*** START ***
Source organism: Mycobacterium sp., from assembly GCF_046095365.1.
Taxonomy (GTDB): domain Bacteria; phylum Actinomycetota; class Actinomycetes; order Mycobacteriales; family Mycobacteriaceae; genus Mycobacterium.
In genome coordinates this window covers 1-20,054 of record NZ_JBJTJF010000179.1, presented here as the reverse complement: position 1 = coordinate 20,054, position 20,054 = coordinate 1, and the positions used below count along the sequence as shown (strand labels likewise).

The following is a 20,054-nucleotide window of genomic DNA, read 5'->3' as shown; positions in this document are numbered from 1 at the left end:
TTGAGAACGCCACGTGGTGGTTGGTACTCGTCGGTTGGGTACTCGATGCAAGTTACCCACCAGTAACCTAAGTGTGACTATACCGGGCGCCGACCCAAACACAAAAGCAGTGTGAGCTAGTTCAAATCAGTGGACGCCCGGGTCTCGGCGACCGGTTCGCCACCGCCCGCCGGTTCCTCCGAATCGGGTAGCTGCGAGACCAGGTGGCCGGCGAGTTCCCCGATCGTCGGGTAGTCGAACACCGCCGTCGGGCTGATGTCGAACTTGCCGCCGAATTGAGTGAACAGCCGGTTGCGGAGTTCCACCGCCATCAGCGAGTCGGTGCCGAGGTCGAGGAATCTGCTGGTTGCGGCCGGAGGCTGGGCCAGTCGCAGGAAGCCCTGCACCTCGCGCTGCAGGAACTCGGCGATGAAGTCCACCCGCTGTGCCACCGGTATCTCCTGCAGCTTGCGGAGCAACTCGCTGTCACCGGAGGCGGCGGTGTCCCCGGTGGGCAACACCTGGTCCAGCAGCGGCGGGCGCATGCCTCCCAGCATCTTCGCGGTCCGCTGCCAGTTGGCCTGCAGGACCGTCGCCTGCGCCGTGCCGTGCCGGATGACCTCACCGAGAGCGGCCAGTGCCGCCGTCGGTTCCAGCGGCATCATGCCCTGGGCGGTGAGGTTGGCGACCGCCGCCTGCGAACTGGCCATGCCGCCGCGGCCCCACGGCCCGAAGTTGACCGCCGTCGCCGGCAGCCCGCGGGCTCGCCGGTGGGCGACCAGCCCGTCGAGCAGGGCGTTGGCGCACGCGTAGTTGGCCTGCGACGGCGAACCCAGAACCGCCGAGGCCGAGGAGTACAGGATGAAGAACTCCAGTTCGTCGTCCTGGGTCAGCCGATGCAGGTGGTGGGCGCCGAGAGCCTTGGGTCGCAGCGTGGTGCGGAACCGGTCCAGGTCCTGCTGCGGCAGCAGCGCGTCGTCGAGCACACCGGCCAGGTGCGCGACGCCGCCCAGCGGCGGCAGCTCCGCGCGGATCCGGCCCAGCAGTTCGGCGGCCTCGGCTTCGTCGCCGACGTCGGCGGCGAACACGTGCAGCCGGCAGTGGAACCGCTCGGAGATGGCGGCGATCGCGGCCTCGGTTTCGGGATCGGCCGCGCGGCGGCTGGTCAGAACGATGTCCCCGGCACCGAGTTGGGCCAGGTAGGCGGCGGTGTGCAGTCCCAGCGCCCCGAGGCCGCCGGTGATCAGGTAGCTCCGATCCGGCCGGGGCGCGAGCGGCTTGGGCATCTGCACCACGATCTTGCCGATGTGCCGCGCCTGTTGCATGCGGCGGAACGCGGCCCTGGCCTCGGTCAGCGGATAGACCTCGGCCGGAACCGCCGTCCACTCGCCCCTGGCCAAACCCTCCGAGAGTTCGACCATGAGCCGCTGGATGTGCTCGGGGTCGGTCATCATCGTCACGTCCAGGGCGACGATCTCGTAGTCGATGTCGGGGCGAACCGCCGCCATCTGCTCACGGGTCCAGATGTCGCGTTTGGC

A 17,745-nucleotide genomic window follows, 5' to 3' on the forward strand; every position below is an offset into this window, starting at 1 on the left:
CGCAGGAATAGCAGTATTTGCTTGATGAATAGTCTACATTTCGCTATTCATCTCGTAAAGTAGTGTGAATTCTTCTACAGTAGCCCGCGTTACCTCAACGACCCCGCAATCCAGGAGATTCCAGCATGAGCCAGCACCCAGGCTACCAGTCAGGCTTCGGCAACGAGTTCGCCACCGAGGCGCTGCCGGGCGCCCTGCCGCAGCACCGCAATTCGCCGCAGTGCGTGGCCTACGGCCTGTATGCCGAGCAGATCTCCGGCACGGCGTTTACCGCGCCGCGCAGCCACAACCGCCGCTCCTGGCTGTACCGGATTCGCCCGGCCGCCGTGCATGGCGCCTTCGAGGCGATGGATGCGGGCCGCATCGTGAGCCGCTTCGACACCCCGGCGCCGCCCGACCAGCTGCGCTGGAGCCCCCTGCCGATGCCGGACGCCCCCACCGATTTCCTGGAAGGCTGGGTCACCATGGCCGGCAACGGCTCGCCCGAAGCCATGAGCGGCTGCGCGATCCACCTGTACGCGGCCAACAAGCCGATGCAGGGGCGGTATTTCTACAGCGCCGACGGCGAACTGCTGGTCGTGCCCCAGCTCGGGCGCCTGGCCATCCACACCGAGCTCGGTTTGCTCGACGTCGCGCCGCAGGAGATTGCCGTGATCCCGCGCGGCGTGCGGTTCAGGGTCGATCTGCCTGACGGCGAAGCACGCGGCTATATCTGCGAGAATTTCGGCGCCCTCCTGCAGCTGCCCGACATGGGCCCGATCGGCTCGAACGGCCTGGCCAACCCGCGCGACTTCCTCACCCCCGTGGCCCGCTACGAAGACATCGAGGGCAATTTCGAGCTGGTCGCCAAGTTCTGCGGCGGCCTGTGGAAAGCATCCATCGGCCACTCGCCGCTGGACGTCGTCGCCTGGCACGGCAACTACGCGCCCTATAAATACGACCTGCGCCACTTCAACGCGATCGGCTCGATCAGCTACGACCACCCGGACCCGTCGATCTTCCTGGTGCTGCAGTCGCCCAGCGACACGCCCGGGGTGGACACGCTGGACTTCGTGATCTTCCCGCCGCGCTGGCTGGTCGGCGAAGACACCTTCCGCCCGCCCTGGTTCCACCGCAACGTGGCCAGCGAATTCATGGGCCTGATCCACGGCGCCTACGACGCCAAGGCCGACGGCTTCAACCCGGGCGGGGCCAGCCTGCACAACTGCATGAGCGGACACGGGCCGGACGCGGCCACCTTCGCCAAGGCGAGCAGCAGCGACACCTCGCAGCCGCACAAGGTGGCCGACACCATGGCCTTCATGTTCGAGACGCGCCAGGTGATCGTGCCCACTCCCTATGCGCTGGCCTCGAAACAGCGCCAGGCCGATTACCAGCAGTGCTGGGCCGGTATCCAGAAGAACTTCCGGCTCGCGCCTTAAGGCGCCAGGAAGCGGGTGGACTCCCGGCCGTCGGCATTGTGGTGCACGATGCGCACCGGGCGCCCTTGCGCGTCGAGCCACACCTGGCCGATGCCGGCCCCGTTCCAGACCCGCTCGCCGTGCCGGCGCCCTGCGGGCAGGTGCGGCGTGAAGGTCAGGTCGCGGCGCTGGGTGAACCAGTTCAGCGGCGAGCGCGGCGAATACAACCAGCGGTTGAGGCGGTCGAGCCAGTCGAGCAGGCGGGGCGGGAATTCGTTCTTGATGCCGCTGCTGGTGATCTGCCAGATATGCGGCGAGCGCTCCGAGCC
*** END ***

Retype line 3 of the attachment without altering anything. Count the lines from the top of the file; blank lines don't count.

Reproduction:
In genome coordinates this window covers 1-20,054 of record NZ_JBJTJF010000179.1, presented here as the reverse complement: position 1 = coordinate 20,054, position 20,054 = coordinate 1, and the positions used below count along the sequence as shown (strand labels likewise).